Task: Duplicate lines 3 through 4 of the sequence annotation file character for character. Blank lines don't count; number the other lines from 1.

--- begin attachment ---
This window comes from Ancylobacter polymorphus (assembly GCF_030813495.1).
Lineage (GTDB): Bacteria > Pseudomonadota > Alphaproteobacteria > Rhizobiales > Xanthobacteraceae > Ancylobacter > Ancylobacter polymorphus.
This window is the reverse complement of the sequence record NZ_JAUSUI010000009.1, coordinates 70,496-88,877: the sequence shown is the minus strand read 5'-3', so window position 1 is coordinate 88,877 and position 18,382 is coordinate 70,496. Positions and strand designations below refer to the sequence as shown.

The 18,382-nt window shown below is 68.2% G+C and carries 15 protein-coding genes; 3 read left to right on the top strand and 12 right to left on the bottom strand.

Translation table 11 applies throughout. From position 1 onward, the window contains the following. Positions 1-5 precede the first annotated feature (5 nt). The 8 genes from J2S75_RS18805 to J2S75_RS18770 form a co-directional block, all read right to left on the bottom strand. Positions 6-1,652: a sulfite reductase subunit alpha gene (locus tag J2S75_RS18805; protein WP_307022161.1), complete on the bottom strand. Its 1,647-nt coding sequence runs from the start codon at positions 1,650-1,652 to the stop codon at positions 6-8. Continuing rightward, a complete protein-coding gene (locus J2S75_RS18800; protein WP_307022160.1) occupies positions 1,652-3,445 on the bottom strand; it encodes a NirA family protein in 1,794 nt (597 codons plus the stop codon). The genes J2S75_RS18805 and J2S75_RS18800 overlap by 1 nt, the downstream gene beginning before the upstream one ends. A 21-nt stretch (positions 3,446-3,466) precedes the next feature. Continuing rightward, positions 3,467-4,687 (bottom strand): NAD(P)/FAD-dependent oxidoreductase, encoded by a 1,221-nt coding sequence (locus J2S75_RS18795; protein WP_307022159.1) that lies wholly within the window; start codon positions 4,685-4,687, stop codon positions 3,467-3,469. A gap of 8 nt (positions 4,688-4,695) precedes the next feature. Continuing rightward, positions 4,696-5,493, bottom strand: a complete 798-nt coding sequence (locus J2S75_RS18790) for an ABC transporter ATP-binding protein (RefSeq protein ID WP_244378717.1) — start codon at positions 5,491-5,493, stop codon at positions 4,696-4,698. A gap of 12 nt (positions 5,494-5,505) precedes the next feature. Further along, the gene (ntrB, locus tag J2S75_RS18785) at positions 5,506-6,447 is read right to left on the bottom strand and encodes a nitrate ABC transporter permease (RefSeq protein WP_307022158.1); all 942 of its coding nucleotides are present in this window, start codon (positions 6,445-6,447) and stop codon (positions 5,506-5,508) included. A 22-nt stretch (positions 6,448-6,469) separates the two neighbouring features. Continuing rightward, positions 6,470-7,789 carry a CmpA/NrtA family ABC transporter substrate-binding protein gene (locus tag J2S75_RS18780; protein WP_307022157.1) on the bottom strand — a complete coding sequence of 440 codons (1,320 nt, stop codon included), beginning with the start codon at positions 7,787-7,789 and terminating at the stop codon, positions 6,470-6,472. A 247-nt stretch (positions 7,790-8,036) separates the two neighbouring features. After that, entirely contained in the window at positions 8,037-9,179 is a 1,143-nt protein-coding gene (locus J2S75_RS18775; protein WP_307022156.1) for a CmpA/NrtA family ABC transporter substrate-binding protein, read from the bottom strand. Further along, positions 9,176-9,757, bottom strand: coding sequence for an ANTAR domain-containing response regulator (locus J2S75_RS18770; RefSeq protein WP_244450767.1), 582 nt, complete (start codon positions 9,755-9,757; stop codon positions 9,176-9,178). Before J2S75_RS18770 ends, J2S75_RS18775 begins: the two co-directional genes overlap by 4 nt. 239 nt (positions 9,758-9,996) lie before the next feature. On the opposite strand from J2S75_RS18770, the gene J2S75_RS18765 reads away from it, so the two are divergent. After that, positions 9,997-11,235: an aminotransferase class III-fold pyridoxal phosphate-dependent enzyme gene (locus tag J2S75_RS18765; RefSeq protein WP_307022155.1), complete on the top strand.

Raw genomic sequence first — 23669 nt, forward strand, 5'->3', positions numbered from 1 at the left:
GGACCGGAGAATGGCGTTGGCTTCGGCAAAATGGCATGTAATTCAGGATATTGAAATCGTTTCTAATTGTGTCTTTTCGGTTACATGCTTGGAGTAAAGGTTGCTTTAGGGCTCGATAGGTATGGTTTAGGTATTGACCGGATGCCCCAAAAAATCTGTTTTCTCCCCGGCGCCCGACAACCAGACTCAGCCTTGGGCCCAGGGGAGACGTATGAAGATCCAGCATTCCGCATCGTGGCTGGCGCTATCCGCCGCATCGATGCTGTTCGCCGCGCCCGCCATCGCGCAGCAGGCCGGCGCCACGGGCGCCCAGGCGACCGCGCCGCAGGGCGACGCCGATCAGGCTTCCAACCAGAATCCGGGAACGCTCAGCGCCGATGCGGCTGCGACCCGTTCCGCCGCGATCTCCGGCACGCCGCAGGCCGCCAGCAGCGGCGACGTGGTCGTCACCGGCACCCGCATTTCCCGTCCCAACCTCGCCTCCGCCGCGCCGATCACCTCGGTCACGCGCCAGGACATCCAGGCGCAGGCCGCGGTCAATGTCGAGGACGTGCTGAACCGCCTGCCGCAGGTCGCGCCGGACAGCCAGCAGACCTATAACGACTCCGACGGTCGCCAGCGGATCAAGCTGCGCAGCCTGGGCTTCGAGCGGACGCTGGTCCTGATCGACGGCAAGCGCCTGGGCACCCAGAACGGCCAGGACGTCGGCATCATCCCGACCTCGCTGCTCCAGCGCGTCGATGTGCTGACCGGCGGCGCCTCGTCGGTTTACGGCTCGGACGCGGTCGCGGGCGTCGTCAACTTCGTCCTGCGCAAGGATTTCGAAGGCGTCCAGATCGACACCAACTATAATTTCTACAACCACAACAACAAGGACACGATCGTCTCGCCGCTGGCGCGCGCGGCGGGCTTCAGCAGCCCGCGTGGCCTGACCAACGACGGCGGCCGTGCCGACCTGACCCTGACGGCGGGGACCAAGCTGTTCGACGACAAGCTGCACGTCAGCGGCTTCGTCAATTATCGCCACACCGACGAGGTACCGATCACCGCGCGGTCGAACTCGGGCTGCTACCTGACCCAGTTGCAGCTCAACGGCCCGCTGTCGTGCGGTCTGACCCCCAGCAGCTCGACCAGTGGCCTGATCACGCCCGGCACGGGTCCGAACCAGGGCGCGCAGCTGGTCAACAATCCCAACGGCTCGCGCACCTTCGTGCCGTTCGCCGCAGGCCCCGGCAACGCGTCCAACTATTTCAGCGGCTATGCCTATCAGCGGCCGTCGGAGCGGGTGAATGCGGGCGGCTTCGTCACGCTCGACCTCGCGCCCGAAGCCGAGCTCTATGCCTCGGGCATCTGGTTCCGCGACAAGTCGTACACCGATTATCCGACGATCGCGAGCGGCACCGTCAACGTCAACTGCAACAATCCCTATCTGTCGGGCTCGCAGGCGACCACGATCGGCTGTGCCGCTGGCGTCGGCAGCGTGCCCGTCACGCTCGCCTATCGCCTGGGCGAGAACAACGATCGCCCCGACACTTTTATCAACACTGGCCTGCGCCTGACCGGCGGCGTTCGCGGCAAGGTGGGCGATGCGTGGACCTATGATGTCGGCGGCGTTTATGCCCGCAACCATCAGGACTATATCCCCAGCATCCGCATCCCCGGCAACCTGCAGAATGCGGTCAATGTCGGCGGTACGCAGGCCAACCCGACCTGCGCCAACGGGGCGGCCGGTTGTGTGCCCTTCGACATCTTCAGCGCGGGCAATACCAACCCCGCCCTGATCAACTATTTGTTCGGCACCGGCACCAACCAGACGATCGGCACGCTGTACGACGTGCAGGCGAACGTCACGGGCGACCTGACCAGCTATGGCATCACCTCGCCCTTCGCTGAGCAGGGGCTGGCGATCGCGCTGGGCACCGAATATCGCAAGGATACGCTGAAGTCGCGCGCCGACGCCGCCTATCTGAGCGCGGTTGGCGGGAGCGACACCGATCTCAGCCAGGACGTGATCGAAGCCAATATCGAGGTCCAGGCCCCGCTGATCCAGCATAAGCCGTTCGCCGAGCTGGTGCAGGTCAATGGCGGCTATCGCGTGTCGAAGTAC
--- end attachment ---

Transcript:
This window is the reverse complement of the sequence record NZ_JAUSUI010000009.1, coordinates 70,496-88,877: the sequence shown is the minus strand read 5'-3', so window position 1 is coordinate 88,877 and position 18,382 is coordinate 70,496. Positions and strand designations below refer to the sequence as shown.

The 18,382-nt window shown below is 68.2% G+C and carries 15 protein-coding genes; 3 read left to right on the top strand and 12 right to left on the bottom strand.